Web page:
Japan has reportedly announced that it will resume purchasing U.S. white
wheat, ending a two-month suspension that was implemented after
genetically engineered crops were found on an Oregon farm in April 2013.
According to a news source, Japan imports nearly five million tons of wheat
per year—60 percent of which comes from the United States—but does not
allow genetically modified wheat. Purchases of western white wheat reportedly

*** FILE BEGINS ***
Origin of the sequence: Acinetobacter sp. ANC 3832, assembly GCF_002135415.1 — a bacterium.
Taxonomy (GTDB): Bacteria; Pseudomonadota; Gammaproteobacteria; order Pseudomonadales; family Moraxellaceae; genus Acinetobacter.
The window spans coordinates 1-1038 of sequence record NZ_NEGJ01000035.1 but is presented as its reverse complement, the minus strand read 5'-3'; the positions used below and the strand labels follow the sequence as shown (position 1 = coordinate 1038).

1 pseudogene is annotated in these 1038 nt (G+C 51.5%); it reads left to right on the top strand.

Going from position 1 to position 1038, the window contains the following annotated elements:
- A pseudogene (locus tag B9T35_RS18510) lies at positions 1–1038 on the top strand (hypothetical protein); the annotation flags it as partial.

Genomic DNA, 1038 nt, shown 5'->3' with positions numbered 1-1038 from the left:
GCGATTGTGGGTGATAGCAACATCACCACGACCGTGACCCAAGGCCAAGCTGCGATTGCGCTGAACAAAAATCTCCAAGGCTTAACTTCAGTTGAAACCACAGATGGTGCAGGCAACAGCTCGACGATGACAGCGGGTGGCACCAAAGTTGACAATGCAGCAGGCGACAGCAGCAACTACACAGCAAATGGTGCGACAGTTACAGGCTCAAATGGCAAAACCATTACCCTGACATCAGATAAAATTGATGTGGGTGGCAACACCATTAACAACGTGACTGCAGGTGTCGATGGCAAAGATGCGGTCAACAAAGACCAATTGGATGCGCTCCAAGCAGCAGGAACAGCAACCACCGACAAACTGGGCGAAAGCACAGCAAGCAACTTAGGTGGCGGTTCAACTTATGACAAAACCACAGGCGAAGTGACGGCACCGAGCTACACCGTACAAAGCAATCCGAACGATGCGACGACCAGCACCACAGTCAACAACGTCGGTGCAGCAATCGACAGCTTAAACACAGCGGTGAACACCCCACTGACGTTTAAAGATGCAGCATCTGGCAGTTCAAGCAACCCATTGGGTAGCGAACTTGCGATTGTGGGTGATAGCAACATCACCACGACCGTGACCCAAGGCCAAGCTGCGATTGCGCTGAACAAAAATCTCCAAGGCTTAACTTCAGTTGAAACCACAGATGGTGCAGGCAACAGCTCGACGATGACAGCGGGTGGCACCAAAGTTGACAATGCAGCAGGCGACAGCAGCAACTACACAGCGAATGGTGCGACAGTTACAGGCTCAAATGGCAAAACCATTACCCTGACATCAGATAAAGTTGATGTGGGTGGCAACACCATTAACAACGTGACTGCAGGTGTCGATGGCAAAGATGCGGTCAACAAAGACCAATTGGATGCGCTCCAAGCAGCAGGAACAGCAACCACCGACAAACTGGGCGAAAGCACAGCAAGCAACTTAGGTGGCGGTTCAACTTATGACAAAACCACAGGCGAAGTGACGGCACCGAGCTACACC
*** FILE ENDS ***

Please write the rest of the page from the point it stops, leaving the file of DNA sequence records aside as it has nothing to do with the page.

resumed on August 1, while purchases of soft white wheat for livestock
feed will resume August 7. See japantoday.com, August 2, 2013.


About The Author

For decades, manufacturers, distributors and retailers at every link in the food chain have come to Shook, Hardy & Bacon to partner with a legal team that understands the issues they face in today's evolving food production industry. Shook attorneys work with some of the world's largest food, beverage and agribusiness companies to establish preventative measures, conduct internal audits, develop public relations strategies, and advance tort reform initiatives.